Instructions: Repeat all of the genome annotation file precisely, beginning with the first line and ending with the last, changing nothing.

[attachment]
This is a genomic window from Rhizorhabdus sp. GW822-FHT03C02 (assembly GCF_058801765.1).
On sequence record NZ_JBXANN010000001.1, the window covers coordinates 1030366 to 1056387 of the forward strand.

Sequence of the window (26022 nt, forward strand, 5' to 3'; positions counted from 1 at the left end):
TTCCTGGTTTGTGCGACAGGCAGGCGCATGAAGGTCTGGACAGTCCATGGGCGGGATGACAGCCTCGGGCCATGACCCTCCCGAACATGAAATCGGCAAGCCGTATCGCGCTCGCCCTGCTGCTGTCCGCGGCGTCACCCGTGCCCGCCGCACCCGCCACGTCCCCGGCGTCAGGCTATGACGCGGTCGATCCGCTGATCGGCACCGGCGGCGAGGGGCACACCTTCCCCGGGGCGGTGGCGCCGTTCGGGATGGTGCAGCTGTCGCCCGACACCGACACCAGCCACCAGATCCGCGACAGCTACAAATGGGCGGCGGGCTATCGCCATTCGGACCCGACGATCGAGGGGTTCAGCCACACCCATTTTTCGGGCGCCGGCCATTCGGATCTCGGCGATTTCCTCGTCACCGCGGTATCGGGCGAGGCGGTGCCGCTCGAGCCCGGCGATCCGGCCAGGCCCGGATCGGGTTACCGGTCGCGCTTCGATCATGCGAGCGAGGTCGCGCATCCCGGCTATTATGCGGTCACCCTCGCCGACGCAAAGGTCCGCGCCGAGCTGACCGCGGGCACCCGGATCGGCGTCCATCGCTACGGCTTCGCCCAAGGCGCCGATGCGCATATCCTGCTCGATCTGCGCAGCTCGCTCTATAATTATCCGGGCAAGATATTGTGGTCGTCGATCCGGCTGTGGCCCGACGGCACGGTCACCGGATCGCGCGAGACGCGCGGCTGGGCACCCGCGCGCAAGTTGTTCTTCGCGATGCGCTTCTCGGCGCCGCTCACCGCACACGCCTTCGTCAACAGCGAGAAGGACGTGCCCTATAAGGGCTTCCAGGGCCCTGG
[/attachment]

This is a genomic window from Rhizorhabdus sp. GW822-FHT03C02 (assembly GCF_058801765.1).
On sequence record NZ_JBXANN010000001.1, the window covers coordinates 1030366 to 1056387 of the forward strand.

Sequence of the window (26022 nt, forward strand, 5' to 3'; positions counted from 1 at the left end):
TTCCTGGTTTGTGCGACAGGCAGGCGCATGAAGGTCTGGACAGTCCATGGGCGGGATGACAGCCTCGGGCCATGACCCTCCCGAACATGAAATCGGCAAGCCGTATCGCGCTCGCCCTGCTGCTGTCCGCGGCGTCACCCGTGCCCGCCGCACCCGCCACGTCCCCGGCGTCAGGCTATGACGCGGTCGATCCGCTGATCGGCACCGGCGGCGAGGGGCACACCTTCCCCGGGGCGGTGGCGCCGTTCGGGATGGTGCAGCTGTCGCCCGACACCGACACCAGCCACCAGATCCGCGACAGCTACAAATGGGCGGCGGGCTATCGCCATTCGGACCCGACGATCGAGGGGTTCAGCCACACCCATTTTTCGGGCGCCGGCCATTCGGATCTCGGCGATTTCCTCGTCACCGCGGTATCGGGCGAGGCGGTGCCGCTCGAGCCCGGCGATCCGGCCAGGCCCGGATCGGGTTACCGGTCGCGCTTCGATCATGCGAGCGAGGTCGCGCATCCCGGCTATTATGCGGTCACCCTCGCCGACGCAAAGGTCCGCGCCGAGCTGACCGCGGGCACCCGGATCGGCGTCCATCGCTACGGCTTCGCCCAAGGCGCCGATGCGCATATCCTGCTCGATCTGCGCAGCTCGCTCTATAATTATCCGGGCAAGATATTGTGGTCGTCGATCCGGCTGTGGCCCGACGGCACGGTCACCGGATCGCGCGAGACGCGCGGCTGGGCACCCGCGCGCAAGTTGTTCTTCGCGATGCGCTTCTCGGCGCCGCTCACCGCACACGCCTTCGTCAACAGCGAGAAGGACGTGCCCTATAAGGGCTTCCAGGGCCCTGG